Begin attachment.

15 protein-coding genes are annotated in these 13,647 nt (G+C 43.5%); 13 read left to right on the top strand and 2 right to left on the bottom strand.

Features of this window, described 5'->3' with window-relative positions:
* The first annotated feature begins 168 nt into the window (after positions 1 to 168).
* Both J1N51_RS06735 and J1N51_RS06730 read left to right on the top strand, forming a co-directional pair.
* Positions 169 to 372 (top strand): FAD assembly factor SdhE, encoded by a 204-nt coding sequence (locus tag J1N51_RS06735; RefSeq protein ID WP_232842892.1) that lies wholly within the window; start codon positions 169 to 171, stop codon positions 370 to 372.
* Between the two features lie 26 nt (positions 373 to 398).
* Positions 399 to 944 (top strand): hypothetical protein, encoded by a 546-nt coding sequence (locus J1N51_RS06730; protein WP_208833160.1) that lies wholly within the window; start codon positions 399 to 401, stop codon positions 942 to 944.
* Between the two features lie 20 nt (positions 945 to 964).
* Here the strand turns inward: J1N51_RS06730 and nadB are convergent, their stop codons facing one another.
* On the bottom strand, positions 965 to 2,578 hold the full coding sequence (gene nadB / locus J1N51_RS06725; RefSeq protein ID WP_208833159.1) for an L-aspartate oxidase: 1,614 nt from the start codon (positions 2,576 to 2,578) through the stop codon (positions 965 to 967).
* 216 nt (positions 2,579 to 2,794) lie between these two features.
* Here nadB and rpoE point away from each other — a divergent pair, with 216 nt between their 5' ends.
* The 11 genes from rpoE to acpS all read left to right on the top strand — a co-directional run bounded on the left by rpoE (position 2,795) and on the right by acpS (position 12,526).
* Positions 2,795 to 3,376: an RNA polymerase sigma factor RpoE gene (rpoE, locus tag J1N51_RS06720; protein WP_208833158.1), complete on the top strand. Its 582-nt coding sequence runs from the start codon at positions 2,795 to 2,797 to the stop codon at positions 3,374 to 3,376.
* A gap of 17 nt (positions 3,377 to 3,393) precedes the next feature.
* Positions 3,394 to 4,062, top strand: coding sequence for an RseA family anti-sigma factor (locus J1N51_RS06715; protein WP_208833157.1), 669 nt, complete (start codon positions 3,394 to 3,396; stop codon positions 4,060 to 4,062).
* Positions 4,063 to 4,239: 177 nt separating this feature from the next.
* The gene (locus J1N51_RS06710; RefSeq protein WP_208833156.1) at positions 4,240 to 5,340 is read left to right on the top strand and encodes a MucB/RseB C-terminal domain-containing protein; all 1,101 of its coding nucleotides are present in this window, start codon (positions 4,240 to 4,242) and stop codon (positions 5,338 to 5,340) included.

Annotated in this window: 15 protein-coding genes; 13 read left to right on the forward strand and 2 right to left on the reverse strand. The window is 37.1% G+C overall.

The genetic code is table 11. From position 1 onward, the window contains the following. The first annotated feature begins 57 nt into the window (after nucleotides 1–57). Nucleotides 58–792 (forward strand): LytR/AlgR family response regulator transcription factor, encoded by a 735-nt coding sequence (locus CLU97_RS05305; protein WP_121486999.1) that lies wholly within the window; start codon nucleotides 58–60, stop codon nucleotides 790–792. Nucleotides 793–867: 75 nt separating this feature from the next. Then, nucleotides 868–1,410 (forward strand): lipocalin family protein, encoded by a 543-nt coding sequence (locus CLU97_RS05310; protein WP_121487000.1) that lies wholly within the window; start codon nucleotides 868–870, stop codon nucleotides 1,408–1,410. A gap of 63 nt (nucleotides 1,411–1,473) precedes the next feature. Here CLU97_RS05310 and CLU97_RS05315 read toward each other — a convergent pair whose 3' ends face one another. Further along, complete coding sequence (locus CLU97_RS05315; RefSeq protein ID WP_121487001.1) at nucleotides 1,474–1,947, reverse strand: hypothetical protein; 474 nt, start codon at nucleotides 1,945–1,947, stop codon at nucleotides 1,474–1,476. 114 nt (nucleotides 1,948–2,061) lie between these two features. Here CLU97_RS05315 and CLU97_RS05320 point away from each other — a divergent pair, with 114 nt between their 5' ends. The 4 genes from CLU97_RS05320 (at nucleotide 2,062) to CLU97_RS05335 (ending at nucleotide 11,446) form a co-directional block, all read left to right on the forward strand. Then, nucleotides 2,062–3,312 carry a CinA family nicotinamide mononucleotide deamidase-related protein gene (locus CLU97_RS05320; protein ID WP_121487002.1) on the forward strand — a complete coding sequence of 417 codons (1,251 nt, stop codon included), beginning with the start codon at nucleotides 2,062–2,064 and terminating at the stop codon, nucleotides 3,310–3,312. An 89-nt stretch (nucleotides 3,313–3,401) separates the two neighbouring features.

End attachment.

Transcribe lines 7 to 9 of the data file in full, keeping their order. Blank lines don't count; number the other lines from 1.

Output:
* Positions 399 to 944 (top strand): hypothetical protein, encoded by a 546-nt coding sequence (locus J1N51_RS06730; protein WP_208833160.1) that lies wholly within the window; start codon positions 399 to 401, stop codon positions 942 to 944.
* Between the two features lie 20 nt (positions 945 to 964).
* Here the strand turns inward: J1N51_RS06730 and nadB are convergent, their stop codons facing one another.